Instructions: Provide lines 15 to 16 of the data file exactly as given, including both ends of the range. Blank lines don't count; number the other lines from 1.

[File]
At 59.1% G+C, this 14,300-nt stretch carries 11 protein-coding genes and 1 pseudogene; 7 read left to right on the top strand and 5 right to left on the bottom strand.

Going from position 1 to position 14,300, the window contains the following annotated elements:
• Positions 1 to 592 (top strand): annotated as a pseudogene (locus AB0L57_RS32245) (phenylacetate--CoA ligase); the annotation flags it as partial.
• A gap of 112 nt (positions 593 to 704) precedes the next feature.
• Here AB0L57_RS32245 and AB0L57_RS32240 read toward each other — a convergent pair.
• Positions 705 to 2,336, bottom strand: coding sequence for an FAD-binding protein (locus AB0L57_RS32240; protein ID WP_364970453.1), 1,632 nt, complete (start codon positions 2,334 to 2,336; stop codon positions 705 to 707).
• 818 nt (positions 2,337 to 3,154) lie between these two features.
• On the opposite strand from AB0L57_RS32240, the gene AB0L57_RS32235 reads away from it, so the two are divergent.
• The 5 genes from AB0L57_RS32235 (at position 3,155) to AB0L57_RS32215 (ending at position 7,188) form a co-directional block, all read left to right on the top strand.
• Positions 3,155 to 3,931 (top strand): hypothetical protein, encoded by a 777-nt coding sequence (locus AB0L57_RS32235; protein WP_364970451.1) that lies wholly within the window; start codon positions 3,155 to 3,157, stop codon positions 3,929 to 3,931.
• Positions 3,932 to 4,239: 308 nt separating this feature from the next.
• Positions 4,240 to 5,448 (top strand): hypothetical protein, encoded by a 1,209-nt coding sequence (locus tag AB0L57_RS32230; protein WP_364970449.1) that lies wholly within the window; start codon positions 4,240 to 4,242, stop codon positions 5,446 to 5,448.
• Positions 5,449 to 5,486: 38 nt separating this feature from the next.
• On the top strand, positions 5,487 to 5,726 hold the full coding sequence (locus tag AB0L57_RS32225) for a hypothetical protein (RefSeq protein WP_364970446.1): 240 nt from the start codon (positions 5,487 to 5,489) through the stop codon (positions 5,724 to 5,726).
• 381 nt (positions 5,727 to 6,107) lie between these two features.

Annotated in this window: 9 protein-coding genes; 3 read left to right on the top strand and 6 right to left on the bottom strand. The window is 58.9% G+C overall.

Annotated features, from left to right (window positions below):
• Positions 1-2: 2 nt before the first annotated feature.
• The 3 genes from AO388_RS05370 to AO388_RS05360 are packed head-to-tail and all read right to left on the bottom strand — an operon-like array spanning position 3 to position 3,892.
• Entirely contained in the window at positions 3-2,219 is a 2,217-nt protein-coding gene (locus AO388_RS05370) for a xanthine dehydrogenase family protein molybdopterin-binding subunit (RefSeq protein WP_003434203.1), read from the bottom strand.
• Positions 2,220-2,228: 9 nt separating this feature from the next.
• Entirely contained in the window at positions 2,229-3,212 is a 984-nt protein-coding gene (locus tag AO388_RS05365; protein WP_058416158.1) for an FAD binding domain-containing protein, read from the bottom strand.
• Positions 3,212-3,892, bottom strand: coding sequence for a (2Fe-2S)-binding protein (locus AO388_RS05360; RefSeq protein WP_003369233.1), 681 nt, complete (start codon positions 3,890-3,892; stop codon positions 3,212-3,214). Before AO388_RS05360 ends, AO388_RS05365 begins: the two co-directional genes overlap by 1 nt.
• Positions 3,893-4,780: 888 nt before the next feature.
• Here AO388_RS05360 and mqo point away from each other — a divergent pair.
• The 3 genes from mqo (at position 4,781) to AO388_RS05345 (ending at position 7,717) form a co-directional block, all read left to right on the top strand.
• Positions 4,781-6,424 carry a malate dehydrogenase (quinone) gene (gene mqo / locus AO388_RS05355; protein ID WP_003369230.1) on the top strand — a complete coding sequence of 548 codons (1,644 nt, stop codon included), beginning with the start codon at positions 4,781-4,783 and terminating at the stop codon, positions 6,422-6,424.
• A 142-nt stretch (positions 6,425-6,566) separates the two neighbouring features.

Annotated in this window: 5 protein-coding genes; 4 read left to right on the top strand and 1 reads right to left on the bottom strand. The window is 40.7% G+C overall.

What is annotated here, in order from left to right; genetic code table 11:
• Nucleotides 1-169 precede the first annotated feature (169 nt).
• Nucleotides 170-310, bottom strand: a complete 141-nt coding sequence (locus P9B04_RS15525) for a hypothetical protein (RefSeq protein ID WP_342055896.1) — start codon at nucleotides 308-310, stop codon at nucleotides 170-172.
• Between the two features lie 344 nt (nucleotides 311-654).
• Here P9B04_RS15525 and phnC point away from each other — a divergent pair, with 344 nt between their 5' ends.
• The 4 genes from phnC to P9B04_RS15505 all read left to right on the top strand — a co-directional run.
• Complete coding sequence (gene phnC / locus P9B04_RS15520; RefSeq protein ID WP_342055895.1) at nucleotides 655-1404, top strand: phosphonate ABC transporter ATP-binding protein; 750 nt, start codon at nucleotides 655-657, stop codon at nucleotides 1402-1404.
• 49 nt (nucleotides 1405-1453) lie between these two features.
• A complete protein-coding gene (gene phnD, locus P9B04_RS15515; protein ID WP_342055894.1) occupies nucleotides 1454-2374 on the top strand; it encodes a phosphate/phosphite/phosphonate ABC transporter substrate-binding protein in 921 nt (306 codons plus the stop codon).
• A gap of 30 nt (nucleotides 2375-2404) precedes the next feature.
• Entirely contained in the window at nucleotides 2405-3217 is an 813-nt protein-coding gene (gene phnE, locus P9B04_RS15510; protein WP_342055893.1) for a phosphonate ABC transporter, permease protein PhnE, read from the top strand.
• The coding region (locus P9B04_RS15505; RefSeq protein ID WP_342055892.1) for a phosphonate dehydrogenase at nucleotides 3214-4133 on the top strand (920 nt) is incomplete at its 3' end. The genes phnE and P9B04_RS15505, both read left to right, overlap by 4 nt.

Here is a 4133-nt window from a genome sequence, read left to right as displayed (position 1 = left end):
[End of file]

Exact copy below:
• 381 nt (positions 5,727 to 6,107) lie between these two features.

Annotated in this window: 9 protein-coding genes; 3 read left to right on the top strand and 6 right to left on the bottom strand. The window is 58.9% G+C overall.